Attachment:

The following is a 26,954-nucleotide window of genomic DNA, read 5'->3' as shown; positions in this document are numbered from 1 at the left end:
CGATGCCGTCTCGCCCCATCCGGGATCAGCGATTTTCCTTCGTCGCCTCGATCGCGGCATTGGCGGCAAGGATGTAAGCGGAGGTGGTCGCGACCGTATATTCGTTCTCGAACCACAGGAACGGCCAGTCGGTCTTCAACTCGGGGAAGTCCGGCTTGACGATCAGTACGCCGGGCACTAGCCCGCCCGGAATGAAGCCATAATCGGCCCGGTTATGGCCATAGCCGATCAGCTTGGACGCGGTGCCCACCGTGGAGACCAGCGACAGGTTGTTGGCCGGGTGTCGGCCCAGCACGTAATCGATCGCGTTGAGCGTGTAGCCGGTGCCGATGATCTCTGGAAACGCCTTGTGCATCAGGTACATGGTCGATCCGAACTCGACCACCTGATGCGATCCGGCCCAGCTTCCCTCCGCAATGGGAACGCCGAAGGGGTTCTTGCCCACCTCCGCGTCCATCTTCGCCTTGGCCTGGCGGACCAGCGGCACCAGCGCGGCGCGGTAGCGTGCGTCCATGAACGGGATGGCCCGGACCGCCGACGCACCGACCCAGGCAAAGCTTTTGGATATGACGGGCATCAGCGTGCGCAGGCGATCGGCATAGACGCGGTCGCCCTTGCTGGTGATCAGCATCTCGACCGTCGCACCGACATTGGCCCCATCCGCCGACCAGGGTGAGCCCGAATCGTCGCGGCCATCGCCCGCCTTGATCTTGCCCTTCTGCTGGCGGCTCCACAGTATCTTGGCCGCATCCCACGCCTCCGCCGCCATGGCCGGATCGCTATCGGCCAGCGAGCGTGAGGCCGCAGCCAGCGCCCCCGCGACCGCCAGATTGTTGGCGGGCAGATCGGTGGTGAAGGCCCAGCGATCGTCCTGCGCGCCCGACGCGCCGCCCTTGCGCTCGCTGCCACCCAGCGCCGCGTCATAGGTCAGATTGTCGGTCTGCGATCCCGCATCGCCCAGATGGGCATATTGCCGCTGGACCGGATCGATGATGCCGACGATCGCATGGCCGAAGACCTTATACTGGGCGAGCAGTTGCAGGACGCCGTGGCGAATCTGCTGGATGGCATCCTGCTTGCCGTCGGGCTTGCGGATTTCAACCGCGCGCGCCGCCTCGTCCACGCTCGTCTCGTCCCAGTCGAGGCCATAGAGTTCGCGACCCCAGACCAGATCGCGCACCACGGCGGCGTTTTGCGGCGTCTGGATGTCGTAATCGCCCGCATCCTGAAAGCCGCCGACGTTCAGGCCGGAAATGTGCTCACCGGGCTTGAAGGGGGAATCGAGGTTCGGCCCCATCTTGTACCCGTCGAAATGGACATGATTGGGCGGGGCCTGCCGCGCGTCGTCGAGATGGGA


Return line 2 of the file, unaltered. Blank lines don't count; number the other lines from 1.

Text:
CGATGCCGTCTCGCCCCATCCGGGATCAGCGATTTTCCTTCGTCGCCTCGATCGCGGCATTGGCGGCAAGGATGTAAGCGGAGGTGGTCGCGACCGTATATTCGTTCTCGAACCACAGGAACGGCCAGTCGGTCTTCAACTCGGGGAAGTCCGGCTTGACGATCAGTACGCCGGGCACTAGCCCGCCCGGAATGAAGCCATAATCGGCCCGGTTATGGCCATAGCCGATCAGCTTGGACGCGGTGCCCACCGTGGAGACCAGCGACAGGTTGTTGGCCGGGTGTCGGCCCAGCACGTAATCGATCGCGTTGAGCGTGTAGCCGGTGCCGATGATCTCTGGAAACGCCTTGTGCATCAGGTACATGGTCGATCCGAACTCGACCACCTGATGCGATCCGGCCCAGCTTCCCTCCGCAATGGGAACGCCGAAGGGGTTCTTGCCCACCTCCGCGTCCATCTTCGCCTTGGCCTGGCGGACCAGCGGCACCAGCGCGGCGCGGTAGCGTGCGTCCATGAACGGGATGGCCCGGACCGCCGACGCACCGACCCAGGCAAAGCTTTTGGATATGACGGGCATCAGCGTGCGCAGGCGATCGGCATAGACGCGGTCGCCCTTGCTGGTGATCAGCATCTCGACCGTCGCACCGACATTGGCCCCATCCGCCGACCAGGGTGAGCCCGAATCGTCGCGGCCATCGCCCGCCTTGATCTTGCCCTTCTGCTGGCGGCTCCACAGTATCTTGGCCGCATCCCACGCCTCCGCCGCCATGGCCGGATCGCTATCGGCCAGCGAGCGTGAGGCCGCAGCCAGCGCCCCCGCGACCGCCAGATTGTTGGCGGGCAGATCGGTGGTGAAGGCCCAGCGATCGTCCTGCGCGCCCGACGCGCCGCCCTTGCGCTCGCTGCCACCCAGCGCCGCGTCATAGGTCAGATTGTCGGTCTGCGATCCCGCATCGCCCAGATGGGCATATTGCCGCTGGACCGGATCGATGATGCCGACGATCGCATGGCCGAAGACCTTATACTGGGCGAGCAGTTGCAGGACGCCGTGGCGAATCTGCTGGATGGCATCCTGCTTGCCGTCGGGCTTGCGGATTTCAACCGCGCGCGCCGCCTCGTCCACGCTCGTCTCGTCCCAGTCGAGGCCATAGAGTTCGCGACCCCAGACCAGATCGCGCACCACGGCGGCGTTTTGCGGCGTCTGGATGTCGTAATCGCCCGCATCCTGAAAGCCGCCGACGTTCAGGCCGGAAATGTGCTCACCGGGCTTGAAGGGGGAATCGAGGTTCGGCCCCATCTTGTACCCGTCGAAATGGACATGATTGGGCGGGGCCTGCCGCGCGTCGTCGAGATGGGA